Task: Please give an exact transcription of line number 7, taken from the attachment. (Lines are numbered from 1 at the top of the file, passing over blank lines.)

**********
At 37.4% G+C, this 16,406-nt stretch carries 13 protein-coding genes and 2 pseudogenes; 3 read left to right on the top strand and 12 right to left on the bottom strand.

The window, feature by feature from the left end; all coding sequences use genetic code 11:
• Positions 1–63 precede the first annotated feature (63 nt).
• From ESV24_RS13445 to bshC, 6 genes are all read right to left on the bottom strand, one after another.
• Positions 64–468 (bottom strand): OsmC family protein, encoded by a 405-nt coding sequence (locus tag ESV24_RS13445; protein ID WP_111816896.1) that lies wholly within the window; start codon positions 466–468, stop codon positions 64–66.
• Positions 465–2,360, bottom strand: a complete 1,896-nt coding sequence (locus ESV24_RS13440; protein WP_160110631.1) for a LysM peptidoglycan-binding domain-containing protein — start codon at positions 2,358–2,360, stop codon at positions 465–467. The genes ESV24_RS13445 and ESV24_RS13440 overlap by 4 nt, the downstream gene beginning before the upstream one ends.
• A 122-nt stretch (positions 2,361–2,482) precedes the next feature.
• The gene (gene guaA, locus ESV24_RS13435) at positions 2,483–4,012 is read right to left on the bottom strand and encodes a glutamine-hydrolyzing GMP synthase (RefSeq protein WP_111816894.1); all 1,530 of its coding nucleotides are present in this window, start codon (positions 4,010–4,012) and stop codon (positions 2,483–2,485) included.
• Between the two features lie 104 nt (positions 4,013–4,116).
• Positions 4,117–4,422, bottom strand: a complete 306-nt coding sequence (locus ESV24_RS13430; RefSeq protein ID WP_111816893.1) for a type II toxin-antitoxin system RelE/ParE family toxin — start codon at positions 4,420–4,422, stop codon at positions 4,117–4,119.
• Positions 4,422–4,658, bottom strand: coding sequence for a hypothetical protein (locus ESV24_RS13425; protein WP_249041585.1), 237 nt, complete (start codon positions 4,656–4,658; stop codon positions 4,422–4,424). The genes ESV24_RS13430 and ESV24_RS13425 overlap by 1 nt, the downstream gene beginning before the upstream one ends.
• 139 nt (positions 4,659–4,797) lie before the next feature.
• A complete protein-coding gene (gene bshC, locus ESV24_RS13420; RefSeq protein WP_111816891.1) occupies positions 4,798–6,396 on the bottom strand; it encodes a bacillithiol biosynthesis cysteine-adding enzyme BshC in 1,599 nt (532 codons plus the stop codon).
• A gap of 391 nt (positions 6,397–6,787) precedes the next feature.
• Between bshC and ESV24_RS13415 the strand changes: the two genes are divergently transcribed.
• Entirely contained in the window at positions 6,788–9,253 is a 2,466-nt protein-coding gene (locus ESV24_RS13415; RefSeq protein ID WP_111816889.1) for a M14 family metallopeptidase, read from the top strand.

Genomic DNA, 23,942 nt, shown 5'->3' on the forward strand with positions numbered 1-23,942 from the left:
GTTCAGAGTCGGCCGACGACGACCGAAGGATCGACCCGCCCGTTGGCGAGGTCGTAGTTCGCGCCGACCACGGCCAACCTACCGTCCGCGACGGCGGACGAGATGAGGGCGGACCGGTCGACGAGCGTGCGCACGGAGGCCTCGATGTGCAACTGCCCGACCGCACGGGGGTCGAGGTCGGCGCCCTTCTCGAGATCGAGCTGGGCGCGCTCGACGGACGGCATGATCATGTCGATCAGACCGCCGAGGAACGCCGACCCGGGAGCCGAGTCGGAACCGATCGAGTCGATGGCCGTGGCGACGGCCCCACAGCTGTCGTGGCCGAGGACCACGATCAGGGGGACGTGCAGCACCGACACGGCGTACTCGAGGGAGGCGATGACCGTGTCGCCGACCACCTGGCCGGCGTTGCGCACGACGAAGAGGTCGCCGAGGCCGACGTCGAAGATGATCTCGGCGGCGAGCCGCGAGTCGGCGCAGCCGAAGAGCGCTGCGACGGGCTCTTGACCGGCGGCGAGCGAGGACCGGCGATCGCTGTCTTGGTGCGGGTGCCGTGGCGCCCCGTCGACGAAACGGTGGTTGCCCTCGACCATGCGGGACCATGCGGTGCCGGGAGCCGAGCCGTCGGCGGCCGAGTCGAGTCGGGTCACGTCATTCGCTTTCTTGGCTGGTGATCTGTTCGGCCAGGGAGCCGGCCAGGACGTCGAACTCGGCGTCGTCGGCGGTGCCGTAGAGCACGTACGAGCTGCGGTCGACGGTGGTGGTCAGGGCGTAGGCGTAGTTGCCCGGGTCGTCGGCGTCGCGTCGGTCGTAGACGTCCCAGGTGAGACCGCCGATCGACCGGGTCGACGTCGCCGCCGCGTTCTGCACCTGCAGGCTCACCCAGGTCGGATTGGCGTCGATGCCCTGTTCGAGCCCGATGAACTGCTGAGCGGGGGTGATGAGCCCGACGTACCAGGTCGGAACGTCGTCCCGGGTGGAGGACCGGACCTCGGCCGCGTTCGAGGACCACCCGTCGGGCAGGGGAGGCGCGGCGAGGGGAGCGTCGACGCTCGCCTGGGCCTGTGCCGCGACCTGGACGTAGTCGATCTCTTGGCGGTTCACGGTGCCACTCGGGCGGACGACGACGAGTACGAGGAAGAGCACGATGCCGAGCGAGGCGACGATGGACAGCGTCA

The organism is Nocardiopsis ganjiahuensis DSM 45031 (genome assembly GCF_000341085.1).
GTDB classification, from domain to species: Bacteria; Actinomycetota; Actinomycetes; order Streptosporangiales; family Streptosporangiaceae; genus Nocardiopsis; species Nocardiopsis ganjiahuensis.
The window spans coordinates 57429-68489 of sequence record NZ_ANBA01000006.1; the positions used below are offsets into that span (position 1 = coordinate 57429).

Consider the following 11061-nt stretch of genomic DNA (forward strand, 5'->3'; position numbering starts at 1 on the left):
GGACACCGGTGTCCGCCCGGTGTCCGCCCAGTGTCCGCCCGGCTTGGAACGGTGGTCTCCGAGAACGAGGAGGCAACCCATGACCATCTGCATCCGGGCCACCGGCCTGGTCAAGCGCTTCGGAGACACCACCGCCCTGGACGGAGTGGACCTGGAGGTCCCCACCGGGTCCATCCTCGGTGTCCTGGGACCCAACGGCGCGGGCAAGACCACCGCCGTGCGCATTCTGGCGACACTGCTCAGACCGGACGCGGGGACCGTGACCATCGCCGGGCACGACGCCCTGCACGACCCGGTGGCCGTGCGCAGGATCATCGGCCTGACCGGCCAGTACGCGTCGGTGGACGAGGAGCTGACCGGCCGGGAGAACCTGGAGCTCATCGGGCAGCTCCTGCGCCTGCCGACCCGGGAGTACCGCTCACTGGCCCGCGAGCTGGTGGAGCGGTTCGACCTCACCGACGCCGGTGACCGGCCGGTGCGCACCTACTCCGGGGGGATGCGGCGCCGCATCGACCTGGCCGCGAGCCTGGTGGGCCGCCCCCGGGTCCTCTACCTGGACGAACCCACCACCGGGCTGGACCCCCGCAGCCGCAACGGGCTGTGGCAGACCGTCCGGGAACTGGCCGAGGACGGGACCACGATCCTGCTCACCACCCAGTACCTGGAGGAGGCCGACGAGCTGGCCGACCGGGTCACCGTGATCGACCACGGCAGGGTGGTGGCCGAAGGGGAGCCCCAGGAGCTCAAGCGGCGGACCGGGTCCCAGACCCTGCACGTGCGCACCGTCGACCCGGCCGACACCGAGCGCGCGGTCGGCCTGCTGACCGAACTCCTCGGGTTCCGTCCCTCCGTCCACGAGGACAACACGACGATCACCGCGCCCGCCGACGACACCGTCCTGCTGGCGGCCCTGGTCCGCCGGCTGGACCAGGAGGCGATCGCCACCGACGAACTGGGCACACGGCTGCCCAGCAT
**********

• A 122-nt stretch (positions 2,361–2,482) precedes the next feature.